Wednesday, May 12, 2010

Neuromuscular Electrical Stimulation Training

Physical Therapy Approach to FSHD

Arch Phys Med Rehabil. 2010 May;91(5):697-702.
Neuromuscular electrical stimulation training: a safe and effective treatment for facioscapulohumeral muscular dystrophy patients.
University of Nice-Sophia Antipolis, Laboratory of Human Motricity, Education, and Health, Faculty of Sports Sciences, Nice Cedex, France.
OBJECTIVE: To investigate the feasibility, safety, and effectiveness of neuromuscular electrical stimulation (NMES) strength training in facioscapulohumeral muscular dystrophy (FSHD) patients.
DESIGN: Uncontrolled before-after trial.
SETTING: Neuromuscular disease center in a university hospital and a private-practice physical therapy office.
PARTICIPANTS: FSHD patients (N=9; 3 women, 6 men; age 55.2+/-10.4y) clinically characterized by shoulder girdle and quadriceps femoris muscle weakness.
INTERVENTIONS: Patients underwent 5 months of strength training with NMES bilaterally applied to the deltoideus, trapezius transversalis, vastus lateralis, and vastus medialis muscles for five 20-minute sessions per week.
MAIN OUTCOME MEASURES: Plasma creatine kinase (CK) activity; scores for pain and fatigue on visual analog scales (VAS), manual muscle testing (MMT), maximal voluntary isometric contraction (MVIC), 6-minute walking tests (6MWT), and self-reported changes in daily living activities.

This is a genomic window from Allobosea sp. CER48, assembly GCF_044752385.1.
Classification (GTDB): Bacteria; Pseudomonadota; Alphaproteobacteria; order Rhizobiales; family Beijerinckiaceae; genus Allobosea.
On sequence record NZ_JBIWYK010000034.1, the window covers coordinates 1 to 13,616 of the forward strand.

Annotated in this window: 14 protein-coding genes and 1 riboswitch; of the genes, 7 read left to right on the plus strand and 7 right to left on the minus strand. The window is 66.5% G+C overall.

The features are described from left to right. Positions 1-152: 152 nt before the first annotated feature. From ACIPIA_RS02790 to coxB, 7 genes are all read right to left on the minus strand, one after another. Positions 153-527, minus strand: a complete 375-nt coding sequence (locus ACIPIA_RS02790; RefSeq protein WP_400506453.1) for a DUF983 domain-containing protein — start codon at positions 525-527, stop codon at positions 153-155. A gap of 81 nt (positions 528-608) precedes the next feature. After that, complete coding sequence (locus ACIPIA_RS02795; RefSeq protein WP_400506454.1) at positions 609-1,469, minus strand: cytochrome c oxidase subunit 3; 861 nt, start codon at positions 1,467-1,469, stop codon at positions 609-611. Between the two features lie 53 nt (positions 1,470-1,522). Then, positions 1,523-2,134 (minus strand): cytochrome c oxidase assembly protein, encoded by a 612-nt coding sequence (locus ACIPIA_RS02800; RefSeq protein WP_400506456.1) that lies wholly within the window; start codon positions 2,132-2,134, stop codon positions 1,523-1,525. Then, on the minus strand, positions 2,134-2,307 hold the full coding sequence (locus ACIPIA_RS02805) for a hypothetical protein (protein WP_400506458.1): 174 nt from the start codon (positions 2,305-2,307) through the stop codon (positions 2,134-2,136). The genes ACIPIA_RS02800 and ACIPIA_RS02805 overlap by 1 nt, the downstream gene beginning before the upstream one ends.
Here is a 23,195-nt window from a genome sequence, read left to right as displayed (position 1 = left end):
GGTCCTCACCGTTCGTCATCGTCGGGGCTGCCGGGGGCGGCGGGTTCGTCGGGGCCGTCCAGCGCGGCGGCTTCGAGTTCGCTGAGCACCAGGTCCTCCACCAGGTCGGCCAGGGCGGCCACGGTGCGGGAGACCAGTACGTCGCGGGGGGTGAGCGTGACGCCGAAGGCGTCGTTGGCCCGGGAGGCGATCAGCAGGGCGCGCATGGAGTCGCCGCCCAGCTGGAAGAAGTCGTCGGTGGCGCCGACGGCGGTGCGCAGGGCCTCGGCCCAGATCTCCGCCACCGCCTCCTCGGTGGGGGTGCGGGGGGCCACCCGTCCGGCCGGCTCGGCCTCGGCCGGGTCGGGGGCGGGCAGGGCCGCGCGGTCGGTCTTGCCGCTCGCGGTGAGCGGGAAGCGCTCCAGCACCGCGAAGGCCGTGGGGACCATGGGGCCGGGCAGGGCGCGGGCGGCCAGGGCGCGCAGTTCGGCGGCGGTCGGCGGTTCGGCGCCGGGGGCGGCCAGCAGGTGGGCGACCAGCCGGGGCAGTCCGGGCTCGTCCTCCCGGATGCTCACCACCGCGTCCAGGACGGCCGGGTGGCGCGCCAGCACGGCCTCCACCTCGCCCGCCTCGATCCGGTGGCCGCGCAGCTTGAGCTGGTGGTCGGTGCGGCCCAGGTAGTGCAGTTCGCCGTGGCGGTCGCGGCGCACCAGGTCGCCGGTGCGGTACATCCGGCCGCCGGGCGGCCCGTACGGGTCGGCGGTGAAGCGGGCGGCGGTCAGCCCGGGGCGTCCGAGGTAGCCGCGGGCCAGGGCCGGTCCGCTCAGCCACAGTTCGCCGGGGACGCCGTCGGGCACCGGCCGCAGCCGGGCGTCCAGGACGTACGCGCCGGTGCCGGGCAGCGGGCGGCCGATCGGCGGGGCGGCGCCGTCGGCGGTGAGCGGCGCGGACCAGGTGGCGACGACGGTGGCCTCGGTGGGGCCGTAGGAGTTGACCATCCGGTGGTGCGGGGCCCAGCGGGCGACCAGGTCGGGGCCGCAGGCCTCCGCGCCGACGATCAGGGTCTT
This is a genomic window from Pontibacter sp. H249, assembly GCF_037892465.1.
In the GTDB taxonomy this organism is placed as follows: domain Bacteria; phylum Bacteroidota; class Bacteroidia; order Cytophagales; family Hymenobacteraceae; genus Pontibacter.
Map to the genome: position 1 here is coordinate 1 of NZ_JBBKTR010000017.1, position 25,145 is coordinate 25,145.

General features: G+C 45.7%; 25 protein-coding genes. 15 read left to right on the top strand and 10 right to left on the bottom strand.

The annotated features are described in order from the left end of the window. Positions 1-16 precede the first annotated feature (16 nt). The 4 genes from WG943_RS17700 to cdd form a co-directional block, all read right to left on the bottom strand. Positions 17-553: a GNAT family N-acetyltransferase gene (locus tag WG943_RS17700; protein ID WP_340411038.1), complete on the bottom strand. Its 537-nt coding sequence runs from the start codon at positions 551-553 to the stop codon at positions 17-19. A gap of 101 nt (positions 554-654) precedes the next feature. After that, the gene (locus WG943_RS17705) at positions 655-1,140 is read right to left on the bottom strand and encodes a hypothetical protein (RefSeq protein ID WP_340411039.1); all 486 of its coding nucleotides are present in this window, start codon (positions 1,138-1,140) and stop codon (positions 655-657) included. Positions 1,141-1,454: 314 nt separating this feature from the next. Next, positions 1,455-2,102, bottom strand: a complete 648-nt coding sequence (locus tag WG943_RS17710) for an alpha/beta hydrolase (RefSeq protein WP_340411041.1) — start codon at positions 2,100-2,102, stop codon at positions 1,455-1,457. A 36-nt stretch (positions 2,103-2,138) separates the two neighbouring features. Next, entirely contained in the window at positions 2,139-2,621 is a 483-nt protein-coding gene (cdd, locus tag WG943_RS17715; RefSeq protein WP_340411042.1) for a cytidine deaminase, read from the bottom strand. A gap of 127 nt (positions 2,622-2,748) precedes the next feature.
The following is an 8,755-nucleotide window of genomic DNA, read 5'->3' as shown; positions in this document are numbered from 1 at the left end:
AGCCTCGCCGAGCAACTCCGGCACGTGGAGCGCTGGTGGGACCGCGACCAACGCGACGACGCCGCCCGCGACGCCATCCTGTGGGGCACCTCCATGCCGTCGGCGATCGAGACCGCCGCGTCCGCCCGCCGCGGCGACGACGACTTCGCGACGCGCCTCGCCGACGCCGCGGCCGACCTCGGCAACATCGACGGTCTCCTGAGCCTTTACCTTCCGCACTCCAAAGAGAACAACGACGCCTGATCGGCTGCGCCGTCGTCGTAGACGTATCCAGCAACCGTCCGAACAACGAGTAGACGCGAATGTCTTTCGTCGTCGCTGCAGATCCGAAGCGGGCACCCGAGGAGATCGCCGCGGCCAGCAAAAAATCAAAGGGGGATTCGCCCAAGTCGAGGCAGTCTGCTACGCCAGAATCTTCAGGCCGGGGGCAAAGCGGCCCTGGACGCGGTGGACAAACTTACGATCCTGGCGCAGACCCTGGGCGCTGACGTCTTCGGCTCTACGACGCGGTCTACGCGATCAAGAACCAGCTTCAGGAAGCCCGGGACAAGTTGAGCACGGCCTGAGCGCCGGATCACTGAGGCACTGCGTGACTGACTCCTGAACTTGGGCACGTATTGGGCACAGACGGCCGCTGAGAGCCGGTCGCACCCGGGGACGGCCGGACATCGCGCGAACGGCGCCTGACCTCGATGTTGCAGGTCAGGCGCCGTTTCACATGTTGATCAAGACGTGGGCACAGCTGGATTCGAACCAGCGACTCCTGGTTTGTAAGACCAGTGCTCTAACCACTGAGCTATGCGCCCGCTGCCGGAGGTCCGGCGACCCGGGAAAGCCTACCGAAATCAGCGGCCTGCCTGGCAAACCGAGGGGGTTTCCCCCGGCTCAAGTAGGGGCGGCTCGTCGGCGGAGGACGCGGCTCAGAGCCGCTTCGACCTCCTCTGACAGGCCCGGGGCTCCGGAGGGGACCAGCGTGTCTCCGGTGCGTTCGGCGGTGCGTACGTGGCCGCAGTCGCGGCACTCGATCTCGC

RESULTS: NMES strength training was well tolerated (CK activity and pain and fatigue scores on VAS were not modified). Most of the muscle functions (shoulder flexion and extension and knee extension) assessed by MMT were significantly increased. MVIC of shoulder flexion and abduction and the 6MWT distance were also improved.
CONCLUSIONS: In FSHD, NMES strength training appears to be safe with positive effects on muscle function, strength, and capacity for daily activities.

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